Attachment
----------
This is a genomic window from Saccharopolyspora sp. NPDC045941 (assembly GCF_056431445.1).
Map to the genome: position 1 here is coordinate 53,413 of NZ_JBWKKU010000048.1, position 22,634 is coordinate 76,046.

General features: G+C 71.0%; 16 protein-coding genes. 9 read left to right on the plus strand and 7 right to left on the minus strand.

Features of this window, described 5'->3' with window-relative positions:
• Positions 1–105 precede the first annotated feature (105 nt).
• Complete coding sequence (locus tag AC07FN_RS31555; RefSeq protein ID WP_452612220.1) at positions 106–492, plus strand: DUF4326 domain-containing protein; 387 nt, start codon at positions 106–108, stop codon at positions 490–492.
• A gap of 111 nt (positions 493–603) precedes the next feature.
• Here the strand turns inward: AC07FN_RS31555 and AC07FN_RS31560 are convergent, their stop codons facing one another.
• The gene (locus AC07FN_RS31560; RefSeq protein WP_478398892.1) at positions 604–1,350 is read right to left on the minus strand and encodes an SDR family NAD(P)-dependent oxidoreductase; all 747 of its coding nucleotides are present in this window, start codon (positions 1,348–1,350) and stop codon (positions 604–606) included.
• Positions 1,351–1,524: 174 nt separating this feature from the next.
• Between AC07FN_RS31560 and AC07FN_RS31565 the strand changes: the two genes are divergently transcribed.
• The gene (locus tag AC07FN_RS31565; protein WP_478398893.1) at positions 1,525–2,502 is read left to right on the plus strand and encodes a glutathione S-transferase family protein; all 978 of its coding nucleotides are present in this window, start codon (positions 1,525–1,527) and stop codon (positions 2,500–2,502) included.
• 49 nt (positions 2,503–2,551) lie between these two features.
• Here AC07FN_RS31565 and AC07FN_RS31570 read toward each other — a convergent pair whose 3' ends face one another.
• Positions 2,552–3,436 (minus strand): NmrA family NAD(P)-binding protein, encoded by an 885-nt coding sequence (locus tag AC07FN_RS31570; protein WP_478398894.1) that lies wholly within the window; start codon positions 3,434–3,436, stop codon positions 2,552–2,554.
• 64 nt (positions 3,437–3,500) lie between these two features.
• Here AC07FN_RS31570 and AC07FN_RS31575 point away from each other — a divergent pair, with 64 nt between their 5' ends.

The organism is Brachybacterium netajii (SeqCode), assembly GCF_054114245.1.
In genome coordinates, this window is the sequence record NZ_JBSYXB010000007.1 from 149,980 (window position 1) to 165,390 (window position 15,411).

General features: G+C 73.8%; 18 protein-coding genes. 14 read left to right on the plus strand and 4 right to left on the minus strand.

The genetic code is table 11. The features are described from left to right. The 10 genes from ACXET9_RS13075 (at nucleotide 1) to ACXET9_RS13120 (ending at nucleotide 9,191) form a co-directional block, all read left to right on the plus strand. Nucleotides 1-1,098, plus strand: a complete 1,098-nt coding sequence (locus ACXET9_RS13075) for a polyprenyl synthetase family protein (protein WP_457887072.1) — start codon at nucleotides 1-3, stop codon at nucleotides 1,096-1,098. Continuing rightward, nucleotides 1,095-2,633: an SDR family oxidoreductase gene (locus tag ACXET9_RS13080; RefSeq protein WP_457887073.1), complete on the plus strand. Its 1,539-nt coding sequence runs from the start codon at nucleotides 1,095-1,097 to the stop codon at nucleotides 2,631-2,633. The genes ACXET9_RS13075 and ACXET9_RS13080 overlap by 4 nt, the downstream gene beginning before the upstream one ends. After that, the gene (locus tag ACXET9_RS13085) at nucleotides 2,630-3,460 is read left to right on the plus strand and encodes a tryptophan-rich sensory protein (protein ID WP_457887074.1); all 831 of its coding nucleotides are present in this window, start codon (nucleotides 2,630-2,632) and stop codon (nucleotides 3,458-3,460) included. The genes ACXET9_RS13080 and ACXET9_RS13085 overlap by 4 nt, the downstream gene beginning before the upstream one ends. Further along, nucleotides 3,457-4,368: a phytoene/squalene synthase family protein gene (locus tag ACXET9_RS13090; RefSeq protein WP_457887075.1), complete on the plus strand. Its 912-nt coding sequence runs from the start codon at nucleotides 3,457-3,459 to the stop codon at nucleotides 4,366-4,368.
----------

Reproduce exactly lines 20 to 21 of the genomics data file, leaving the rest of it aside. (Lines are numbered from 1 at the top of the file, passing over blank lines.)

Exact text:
General features: G+C 73.8%; 18 protein-coding genes. 14 read left to right on the plus strand and 4 right to left on the minus strand.

The genetic code is table 11. The features are described from left to right. The 10 genes from ACXET9_RS13075 (at nucleotide 1) to ACXET9_RS13120 (ending at nucleotide 9,191) form a co-directional block, all read left to right on the plus strand. Nucleotides 1-1,098, plus strand: a complete 1,098-nt coding sequence (locus ACXET9_RS13075) for a polyprenyl synthetase family protein (protein WP_457887072.1) — start codon at nucleotides 1-3, stop codon at nucleotides 1,096-1,098. Continuing rightward, nucleotides 1,095-2,633: an SDR family oxidoreductase gene (locus tag ACXET9_RS13080; RefSeq protein WP_457887073.1), complete on the plus strand. Its 1,539-nt coding sequence runs from the start codon at nucleotides 1,095-1,097 to the stop codon at nucleotides 2,631-2,633. The genes ACXET9_RS13075 and ACXET9_RS13080 overlap by 4 nt, the downstream gene beginning before the upstream one ends. After that, the gene (locus tag ACXET9_RS13085) at nucleotides 2,630-3,460 is read left to right on the plus strand and encodes a tryptophan-rich sensory protein (protein ID WP_457887074.1); all 831 of its coding nucleotides are present in this window, start codon (nucleotides 2,630-2,632) and stop codon (nucleotides 3,458-3,460) included. The genes ACXET9_RS13080 and ACXET9_RS13085 overlap by 4 nt, the downstream gene beginning before the upstream one ends. Further along, nucleotides 3,457-4,368: a phytoene/squalene synthase family protein gene (locus tag ACXET9_RS13090; RefSeq protein WP_457887075.1), complete on the plus strand. Its 912-nt coding sequence runs from the start codon at nucleotides 3,457-3,459 to the stop codon at nucleotides 4,366-4,368.